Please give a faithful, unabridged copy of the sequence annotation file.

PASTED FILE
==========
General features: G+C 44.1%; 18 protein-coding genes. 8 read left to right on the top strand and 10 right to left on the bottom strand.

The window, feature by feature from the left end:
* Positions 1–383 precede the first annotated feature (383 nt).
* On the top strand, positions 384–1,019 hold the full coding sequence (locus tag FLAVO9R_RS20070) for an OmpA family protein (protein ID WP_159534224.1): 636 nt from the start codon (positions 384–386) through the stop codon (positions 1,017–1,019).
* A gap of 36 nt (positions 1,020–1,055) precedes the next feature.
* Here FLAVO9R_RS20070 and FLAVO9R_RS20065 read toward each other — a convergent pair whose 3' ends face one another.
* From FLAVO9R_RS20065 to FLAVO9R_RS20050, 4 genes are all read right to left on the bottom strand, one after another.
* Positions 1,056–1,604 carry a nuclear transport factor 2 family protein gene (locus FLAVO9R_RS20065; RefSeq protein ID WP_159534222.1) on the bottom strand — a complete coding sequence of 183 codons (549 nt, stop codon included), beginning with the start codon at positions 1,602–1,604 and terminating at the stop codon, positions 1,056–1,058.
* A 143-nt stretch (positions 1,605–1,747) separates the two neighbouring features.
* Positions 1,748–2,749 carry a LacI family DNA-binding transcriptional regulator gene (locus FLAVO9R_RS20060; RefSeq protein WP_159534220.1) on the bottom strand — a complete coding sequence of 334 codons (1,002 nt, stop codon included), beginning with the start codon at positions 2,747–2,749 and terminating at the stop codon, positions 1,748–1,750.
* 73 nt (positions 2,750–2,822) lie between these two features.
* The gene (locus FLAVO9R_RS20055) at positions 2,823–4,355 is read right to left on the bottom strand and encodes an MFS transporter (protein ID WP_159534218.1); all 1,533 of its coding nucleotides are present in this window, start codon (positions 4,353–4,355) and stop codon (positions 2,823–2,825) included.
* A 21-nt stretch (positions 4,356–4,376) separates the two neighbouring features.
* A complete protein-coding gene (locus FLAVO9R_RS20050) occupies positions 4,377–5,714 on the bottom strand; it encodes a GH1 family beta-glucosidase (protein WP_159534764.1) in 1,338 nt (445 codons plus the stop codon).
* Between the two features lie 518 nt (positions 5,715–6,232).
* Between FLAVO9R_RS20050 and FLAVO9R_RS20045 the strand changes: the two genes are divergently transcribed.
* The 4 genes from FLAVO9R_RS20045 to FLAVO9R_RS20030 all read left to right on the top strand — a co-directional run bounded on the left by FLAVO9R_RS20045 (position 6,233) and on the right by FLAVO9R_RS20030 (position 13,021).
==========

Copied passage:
General features: G+C 44.1%; 18 protein-coding genes. 8 read left to right on the top strand and 10 right to left on the bottom strand.

The window, feature by feature from the left end:
* Positions 1–383 precede the first annotated feature (383 nt).
* On the top strand, positions 384–1,019 hold the full coding sequence (locus tag FLAVO9R_RS20070) for an OmpA family protein (protein ID WP_159534224.1): 636 nt from the start codon (positions 384–386) through the stop codon (positions 1,017–1,019).
* A gap of 36 nt (positions 1,020–1,055) precedes the next feature.
* Here FLAVO9R_RS20070 and FLAVO9R_RS20065 read toward each other — a convergent pair whose 3' ends face one another.
* From FLAVO9R_RS20065 to FLAVO9R_RS20050, 4 genes are all read right to left on the bottom strand, one after another.
* Positions 1,056–1,604 carry a nuclear transport factor 2 family protein gene (locus FLAVO9R_RS20065; RefSeq protein ID WP_159534222.1) on the bottom strand — a complete coding sequence of 183 codons (549 nt, stop codon included), beginning with the start codon at positions 1,602–1,604 and terminating at the stop codon, positions 1,056–1,058.
* A 143-nt stretch (positions 1,605–1,747) separates the two neighbouring features.
* Positions 1,748–2,749 carry a LacI family DNA-binding transcriptional regulator gene (locus FLAVO9R_RS20060; RefSeq protein WP_159534220.1) on the bottom strand — a complete coding sequence of 334 codons (1,002 nt, stop codon included), beginning with the start codon at positions 2,747–2,749 and terminating at the stop codon, positions 1,748–1,750.
* 73 nt (positions 2,750–2,822) lie between these two features.
* The gene (locus FLAVO9R_RS20055) at positions 2,823–4,355 is read right to left on the bottom strand and encodes an MFS transporter (protein ID WP_159534218.1); all 1,533 of its coding nucleotides are present in this window, start codon (positions 4,353–4,355) and stop codon (positions 2,823–2,825) included.
* A 21-nt stretch (positions 4,356–4,376) separates the two neighbouring features.
* A complete protein-coding gene (locus FLAVO9R_RS20050) occupies positions 4,377–5,714 on the bottom strand; it encodes a GH1 family beta-glucosidase (protein WP_159534764.1) in 1,338 nt (445 codons plus the stop codon).
* Between the two features lie 518 nt (positions 5,715–6,232).
* Between FLAVO9R_RS20050 and FLAVO9R_RS20045 the strand changes: the two genes are divergently transcribed.
* The 4 genes from FLAVO9R_RS20045 to FLAVO9R_RS20030 all read left to right on the top strand — a co-directional run bounded on the left by FLAVO9R_RS20045 (position 6,233) and on the right by FLAVO9R_RS20030 (position 13,021).